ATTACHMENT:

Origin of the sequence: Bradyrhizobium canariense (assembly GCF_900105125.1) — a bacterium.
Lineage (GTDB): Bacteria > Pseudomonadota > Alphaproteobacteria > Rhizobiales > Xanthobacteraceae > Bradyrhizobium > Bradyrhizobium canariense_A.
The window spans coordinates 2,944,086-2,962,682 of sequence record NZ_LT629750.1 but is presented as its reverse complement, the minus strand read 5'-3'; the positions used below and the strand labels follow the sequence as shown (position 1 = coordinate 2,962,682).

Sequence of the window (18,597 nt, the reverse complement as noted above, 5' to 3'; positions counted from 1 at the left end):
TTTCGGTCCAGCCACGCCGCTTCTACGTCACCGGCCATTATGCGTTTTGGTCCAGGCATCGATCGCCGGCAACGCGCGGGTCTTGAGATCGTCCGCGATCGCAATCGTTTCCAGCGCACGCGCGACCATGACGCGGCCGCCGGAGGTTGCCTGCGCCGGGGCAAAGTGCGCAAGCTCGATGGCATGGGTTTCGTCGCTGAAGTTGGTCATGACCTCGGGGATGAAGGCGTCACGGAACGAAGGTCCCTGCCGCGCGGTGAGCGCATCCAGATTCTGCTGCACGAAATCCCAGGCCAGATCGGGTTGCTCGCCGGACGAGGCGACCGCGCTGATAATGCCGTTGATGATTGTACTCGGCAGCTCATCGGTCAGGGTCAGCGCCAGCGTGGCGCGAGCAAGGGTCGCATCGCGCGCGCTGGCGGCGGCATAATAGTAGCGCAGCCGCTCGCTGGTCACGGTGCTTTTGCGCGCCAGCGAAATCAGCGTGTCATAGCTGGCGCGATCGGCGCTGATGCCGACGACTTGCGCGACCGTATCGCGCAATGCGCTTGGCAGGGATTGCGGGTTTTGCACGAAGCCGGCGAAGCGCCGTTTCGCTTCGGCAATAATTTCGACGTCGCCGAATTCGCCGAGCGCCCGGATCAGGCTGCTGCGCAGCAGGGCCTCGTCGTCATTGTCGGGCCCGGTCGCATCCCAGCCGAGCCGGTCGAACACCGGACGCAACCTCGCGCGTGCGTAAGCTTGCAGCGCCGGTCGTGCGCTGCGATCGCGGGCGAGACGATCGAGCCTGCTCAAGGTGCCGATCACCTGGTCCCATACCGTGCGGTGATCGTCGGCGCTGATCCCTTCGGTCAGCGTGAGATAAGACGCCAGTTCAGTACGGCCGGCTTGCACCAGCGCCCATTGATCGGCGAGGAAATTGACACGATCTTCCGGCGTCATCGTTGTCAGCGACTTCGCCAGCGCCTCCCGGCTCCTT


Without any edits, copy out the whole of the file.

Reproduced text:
Origin of the sequence: Bradyrhizobium canariense (assembly GCF_900105125.1) — a bacterium.
Lineage (GTDB): Bacteria > Pseudomonadota > Alphaproteobacteria > Rhizobiales > Xanthobacteraceae > Bradyrhizobium > Bradyrhizobium canariense_A.
The window spans coordinates 2,944,086-2,962,682 of sequence record NZ_LT629750.1 but is presented as its reverse complement, the minus strand read 5'-3'; the positions used below and the strand labels follow the sequence as shown (position 1 = coordinate 2,962,682).

Sequence of the window (18,597 nt, the reverse complement as noted above, 5' to 3'; positions counted from 1 at the left end):
TTTCGGTCCAGCCACGCCGCTTCTACGTCACCGGCCATTATGCGTTTTGGTCCAGGCATCGATCGCCGGCAACGCGCGGGTCTTGAGATCGTCCGCGATCGCAATCGTTTCCAGCGCACGCGCGACCATGACGCGGCCGCCGGAGGTTGCCTGCGCCGGGGCAAAGTGCGCAAGCTCGATGGCATGGGTTTCGTCGCTGAAGTTGGTCATGACCTCGGGGATGAAGGCGTCACGGAACGAAGGTCCCTGCCGCGCGGTGAGCGCATCCAGATTCTGCTGCACGAAATCCCAGGCCAGATCGGGTTGCTCGCCGGACGAGGCGACCGCGCTGATAATGCCGTTGATGATTGTACTCGGCAGCTCATCGGTCAGGGTCAGCGCCAGCGTGGCGCGAGCAAGGGTCGCATCGCGCGCGCTGGCGGCGGCATAATAGTAGCGCAGCCGCTCGCTGGTCACGGTGCTTTTGCGCGCCAGCGAAATCAGCGTGTCATAGCTGGCGCGATCGGCGCTGATGCCGACGACTTGCGCGACCGTATCGCGCAATGCGCTTGGCAGGGATTGCGGGTTTTGCACGAAGCCGGCGAAGCGCCGTTTCGCTTCGGCAATAATTTCGACGTCGCCGAATTCGCCGAGCGCCCGGATCAGGCTGCTGCGCAGCAGGGCCTCGTCGTCATTGTCGGGCCCGGTCGCATCCCAGCCGAGCCGGTCGAACACCGGACGCAACCTCGCGCGTGCGTAAGCTTGCAGCGCCGGTCGTGCGCTGCGATCGCGGGCGAGACGATCGAGCCTGCTCAAGGTGCCGATCACCTGGTCCCATACCGTGCGGTGATCGTCGGCGCTGATCCCTTCGGTCAGCGTGAGATAAGACGCCAGTTCAGTACGGCCGGCTTGCACCAGCGCCCATTGATCGGCGAGGAAATTGACACGATCTTCCGGCGTCATCGTTGTCAGCGACTTCGCCAGCGCCTCCCGGCTCCTT